Patternmakers _____________________________ 470
S e e a ls o : Automobile manufacturing
occupations ________________________ 586
Patternmakers, apparel industry__ __________ 558
PBX installers and repairmen, telephone______ 746

INDEX II
Peanut growers _____________________________
Perforator operators, petroleum production___
Performing arts _____________________________
Peripheral equipment operators, s e e : Electronic
computer operating personnel_______________
Personnel workers ___________________________
Petrographers, s e e : Geologists_______________
Petroleum engineers, s e e :
Mining engineers ______________________
Petroleum production occupations________
Petroleum geologists _______________________
S e e a ls o : Petroleum production
occupations ________________________
Petrologists, s e e : Geologists________,_________
Petroleum production and refining occupations
Pharmacists _______________________________
Pharmacologists _________________
Photoengravers, printing (graphic arts)________
Photographers ______________________________
S e e a l s o : Listing under cameramen, printing
(graphic arts) _____________________
Phototypesetting machine operators___________
Physical and earth sciences __________________
Physical chemists __________________________
Physical geographers _______________________
Physical meteorologists _____________________
Physical science aids, s e e : Technicians_________
Physical therapists _________________________
Physicians _________________________________
Physicists _________________________________
S e e a ls o :
Atomic energy occupations___________
Electronics manufacturing occupations.,
Physicists, health, atomic energy______________
Physicists, radiological, atomic energy_________
Physiologists ______________________________
Physiotherapists ___________________________
Phytopathologists __________________________
Picklers, forge shop_________________________
Piercer machine operators, iron and
steel industry ___________________________
Pilots and copilots, air transportation_________
Pipefitters _________________________________
S e e a ls o :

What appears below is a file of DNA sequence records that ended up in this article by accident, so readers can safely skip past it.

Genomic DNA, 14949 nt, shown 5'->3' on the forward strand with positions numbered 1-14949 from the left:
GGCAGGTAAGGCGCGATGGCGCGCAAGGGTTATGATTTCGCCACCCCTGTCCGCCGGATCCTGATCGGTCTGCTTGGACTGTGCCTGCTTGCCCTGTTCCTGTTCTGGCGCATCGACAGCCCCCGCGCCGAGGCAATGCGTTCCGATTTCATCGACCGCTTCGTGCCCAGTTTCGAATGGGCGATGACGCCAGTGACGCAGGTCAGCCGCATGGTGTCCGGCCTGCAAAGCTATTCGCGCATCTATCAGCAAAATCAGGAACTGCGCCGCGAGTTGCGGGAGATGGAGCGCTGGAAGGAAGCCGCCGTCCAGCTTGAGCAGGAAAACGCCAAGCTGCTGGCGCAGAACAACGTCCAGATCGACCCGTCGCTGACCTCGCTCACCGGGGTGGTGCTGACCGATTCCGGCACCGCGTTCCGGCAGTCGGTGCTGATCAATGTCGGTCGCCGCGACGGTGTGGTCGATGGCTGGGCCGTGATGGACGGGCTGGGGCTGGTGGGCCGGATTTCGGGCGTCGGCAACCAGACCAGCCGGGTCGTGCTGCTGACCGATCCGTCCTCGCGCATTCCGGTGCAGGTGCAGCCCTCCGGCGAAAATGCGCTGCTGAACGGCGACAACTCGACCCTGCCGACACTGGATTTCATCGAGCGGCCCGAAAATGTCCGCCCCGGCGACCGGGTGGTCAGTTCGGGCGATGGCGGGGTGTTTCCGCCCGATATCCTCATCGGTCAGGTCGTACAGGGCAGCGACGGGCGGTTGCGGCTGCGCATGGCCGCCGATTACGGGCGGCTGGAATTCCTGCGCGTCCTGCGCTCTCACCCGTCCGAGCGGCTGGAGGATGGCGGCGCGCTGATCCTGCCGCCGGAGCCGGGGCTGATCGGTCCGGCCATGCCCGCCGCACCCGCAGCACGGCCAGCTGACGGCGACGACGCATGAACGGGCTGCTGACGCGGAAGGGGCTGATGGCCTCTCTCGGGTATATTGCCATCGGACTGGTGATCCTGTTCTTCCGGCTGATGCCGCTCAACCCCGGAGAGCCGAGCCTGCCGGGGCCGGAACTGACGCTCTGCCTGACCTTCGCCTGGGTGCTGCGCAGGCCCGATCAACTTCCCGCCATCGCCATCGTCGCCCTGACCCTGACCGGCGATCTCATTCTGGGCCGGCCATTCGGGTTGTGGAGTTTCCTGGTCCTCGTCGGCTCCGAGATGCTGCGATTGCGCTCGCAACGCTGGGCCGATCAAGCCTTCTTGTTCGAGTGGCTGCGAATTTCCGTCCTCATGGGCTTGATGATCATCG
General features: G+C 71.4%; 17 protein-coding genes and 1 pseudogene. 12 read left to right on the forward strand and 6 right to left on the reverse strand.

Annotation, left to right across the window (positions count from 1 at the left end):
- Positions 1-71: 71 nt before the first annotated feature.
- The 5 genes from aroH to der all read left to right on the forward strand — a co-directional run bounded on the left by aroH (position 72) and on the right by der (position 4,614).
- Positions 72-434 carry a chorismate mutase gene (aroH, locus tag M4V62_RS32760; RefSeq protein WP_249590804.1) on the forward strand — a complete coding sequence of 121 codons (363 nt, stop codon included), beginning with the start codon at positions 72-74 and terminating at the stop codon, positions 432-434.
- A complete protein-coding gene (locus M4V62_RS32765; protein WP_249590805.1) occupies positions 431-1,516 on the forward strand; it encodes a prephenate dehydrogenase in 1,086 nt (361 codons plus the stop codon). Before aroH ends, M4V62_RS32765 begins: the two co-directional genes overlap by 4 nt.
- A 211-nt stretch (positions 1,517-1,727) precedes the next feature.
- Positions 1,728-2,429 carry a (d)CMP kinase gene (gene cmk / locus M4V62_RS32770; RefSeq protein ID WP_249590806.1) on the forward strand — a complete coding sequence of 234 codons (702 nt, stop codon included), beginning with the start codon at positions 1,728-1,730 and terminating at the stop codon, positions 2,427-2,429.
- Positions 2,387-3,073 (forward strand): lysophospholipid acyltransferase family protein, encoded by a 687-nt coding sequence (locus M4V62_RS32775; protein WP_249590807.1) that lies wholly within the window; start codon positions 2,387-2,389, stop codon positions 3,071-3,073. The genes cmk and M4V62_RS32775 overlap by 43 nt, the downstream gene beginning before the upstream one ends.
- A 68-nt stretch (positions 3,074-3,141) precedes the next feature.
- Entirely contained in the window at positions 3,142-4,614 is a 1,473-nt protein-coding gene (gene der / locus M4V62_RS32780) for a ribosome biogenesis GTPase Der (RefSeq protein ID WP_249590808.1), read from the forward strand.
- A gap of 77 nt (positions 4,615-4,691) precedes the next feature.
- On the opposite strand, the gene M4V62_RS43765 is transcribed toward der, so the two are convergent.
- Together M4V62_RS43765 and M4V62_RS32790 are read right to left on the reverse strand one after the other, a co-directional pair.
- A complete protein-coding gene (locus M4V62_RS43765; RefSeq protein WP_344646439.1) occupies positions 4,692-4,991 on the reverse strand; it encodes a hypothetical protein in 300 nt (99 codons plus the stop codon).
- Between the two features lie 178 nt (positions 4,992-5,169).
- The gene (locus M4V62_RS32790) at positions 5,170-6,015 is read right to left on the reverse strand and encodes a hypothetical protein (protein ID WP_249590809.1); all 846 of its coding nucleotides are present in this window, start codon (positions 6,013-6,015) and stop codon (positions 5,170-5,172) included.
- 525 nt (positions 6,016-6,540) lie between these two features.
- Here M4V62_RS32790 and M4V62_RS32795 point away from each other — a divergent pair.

Automobile manufacturing
occupations ____________________
Industrial chemical industry
occupations ______________________
Iron and steel industry occupations___
Petroleum refining occupations_____
Pulp, paper, and paper products
industry occupations____________
Plainclothesmen, s e e : Policemen_____________
Plane-table operators, petroleum production___
Plant and animal husbandry specialists, s e e :
Agricultural occupations __________________
Plant pathologists __________________________
Plasterers _________________________________
S e e a ls o : Railroad bridge and building
workers _________________________




823
761
674
214
287
204
129
114
672
128
672
129
670
57
144
401
258
399
116
118
238
135
158
94
54
120
570
625
574
574
144
94
144
474
664
539
352
588
647
665
678
686
318
672
767
144
367
729

Platemakers, prin tin g (g ra p h ic a r ts )__________
Platers, s e e :
A ircra ft, missile, and sp acecraft
occupations _____________________________
A utom obile m an u factu rin g occupations_____
Plum bers _________________________________________
See also : R ailroad bridge and building
workers _________________________________
P o d ia tr is ts ________________________________________
Policemen and policew om en______________________
P olicy change clerks, insurance__________________
P olicy w riters, insurance________________________
Polishers, autom obile m an u factu rin g___ ________
Political scientists ________________________________
Portable equipm ent operators, railroad_________
Porters, hotel _____________________________________
Porters, pullman, ra ilroa d _______________________
P ortrait photographers __________________________
Postal inspectors ________________________________
Postm asters ______________________________________
Post office o c c u p a tio n s ____________________________
Pou ltry fa r m e r s __________________________________
Pourers, see:
Autom obile m anu factu ring occupations____
F oundry occupations _______________________
Iron and steel industry occupations_________
Pow er brake operators, a ircra ft, missiles,